In the last post about the paradox of expectations, I explained how unmet expectations can bring lots of misery to life when we do not understand them properly. Today, I will explore additional aspects of expectations and what happens to us when our expectations are not met.
Many people think that expectations are part of their identity. They expect so much of themselves that they believe this gives them the “right” to expect the same from others. I am sure that if you examine the definition of arrogance (“having or revealing an exaggerated sense of one’s own importance or abilities”), you will see someone who expects a lot from themselves and from others as arrogant. Thinking highly of yourself is great, but expecting others to fulfill your expectations is not!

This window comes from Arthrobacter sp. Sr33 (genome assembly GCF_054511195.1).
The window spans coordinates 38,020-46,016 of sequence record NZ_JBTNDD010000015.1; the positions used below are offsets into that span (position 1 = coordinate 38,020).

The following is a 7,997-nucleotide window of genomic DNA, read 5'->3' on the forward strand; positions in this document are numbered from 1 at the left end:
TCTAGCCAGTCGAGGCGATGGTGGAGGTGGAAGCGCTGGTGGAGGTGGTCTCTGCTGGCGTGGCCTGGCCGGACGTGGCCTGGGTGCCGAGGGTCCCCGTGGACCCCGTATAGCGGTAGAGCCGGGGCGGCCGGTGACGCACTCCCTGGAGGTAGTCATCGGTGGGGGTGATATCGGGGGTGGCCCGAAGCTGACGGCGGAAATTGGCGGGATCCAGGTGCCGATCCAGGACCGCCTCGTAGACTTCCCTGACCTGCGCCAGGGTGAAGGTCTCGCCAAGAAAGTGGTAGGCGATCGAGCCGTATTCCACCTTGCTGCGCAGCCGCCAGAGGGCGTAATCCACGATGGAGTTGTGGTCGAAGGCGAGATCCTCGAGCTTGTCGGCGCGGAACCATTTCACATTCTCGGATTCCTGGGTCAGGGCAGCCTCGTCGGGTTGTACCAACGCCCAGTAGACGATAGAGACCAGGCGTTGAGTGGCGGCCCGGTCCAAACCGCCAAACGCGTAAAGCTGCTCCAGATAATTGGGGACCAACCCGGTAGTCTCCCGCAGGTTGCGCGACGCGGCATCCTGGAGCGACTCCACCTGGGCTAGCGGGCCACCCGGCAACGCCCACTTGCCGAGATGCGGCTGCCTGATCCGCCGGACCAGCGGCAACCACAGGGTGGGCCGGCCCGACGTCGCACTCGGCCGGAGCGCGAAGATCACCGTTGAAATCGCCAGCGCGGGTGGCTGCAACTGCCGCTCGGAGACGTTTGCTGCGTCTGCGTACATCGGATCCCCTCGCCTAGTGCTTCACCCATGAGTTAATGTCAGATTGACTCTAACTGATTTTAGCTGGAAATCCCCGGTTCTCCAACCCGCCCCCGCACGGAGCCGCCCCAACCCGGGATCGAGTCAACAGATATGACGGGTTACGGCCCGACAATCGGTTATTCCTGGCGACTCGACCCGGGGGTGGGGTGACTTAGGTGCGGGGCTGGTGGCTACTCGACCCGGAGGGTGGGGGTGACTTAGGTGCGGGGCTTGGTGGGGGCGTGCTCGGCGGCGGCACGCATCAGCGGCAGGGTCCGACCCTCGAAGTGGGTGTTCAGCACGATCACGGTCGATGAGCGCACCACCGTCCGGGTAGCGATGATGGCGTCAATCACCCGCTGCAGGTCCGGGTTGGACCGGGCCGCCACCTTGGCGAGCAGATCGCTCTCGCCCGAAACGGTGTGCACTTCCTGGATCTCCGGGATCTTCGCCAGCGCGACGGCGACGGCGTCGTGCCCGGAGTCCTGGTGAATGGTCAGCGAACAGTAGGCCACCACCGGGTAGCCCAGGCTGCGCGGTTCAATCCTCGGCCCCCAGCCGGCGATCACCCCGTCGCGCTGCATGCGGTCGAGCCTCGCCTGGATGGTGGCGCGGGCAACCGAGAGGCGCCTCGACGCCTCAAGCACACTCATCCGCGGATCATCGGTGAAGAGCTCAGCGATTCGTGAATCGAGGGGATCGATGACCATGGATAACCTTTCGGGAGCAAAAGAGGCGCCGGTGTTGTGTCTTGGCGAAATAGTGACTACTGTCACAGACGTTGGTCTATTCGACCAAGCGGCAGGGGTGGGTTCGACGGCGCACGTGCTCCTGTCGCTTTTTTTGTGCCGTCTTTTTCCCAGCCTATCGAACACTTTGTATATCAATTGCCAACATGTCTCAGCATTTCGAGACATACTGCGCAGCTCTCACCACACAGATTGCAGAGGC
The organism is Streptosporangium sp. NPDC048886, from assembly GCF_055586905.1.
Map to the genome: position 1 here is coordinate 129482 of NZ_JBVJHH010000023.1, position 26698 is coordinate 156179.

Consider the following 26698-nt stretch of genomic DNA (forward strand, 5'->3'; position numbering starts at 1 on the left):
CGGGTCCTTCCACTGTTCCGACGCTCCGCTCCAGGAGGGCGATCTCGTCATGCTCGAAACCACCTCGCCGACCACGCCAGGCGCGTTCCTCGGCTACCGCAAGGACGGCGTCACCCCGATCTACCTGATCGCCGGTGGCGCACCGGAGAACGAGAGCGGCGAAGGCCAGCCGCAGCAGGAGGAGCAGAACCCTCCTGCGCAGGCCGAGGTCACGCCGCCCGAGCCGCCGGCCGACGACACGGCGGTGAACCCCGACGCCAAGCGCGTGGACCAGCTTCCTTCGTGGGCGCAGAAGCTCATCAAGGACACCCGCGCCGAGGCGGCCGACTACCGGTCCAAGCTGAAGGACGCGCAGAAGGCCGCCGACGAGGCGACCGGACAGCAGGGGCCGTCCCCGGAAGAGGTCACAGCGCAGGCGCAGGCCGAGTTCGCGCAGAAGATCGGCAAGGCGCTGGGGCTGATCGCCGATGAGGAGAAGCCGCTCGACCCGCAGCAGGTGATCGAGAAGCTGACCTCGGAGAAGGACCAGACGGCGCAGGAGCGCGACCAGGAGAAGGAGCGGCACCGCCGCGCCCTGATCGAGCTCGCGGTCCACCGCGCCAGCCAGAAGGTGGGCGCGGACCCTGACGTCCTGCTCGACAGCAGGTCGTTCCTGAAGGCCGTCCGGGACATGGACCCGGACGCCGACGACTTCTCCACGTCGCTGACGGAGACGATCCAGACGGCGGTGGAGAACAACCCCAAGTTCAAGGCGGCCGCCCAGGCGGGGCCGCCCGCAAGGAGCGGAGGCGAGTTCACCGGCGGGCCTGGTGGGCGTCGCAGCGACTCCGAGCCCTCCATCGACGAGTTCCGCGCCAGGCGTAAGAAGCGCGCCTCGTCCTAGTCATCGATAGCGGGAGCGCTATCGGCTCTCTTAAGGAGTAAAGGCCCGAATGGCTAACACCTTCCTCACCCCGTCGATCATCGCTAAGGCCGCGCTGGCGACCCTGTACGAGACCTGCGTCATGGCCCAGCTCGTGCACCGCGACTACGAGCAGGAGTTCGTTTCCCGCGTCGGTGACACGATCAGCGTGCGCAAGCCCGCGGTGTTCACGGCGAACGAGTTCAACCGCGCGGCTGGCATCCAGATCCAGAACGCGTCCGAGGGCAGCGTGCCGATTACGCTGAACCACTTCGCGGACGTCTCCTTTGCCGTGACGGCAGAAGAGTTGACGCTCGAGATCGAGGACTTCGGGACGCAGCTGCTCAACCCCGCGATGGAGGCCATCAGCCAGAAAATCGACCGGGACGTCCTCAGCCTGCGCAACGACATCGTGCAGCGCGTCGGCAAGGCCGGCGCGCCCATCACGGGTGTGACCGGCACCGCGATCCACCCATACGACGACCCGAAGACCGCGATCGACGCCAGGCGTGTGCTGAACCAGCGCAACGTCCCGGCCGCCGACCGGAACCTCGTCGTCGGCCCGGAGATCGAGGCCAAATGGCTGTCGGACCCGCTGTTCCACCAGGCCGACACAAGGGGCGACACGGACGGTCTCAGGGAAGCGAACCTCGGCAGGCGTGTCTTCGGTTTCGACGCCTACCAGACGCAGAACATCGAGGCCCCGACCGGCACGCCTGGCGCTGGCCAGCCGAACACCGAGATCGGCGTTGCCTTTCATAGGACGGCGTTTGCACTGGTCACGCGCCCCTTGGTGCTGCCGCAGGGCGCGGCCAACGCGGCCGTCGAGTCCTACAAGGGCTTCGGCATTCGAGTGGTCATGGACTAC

Most people care a lot about what others think about them. They are in the approval trap and have the disease to please. It is very hard to be assertive and to take care of your own interests when you are busy pleasing others. It may be easier when you are young, but it becomes more complicated during the teenage years, when you realize that that some of the expectations of those around you contradict others.
More people find the pain we experience from unmet expectations unbearable. They think that life is hard when things do not happen the way they expect them to. But this is only because they believe life is supposed to work as they expect.